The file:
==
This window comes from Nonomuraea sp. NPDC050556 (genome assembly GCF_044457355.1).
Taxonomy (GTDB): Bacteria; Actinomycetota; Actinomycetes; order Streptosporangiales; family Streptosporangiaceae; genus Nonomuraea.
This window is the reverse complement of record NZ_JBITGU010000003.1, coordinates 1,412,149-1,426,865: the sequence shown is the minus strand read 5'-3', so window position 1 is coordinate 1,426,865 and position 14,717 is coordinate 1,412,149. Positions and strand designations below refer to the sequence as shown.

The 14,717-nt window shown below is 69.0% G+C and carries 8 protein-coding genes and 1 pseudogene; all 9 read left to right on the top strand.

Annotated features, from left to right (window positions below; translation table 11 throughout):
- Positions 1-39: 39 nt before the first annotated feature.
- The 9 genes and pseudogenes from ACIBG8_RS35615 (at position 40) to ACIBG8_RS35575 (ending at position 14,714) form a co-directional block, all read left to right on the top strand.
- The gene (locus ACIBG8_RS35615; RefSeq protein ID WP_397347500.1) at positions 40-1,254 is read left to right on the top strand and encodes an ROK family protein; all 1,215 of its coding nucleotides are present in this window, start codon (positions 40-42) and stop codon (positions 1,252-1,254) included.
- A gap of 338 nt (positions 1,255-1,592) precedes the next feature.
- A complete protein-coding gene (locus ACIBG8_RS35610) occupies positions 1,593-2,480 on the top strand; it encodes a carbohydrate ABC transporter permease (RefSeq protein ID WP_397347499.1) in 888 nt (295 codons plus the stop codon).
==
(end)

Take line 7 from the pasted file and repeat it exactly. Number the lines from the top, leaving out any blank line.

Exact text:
- The 9 genes and pseudogenes from ACIBG8_RS35615 (at position 40) to ACIBG8_RS35575 (ending at position 14,714) form a co-directional block, all read left to right on the top strand.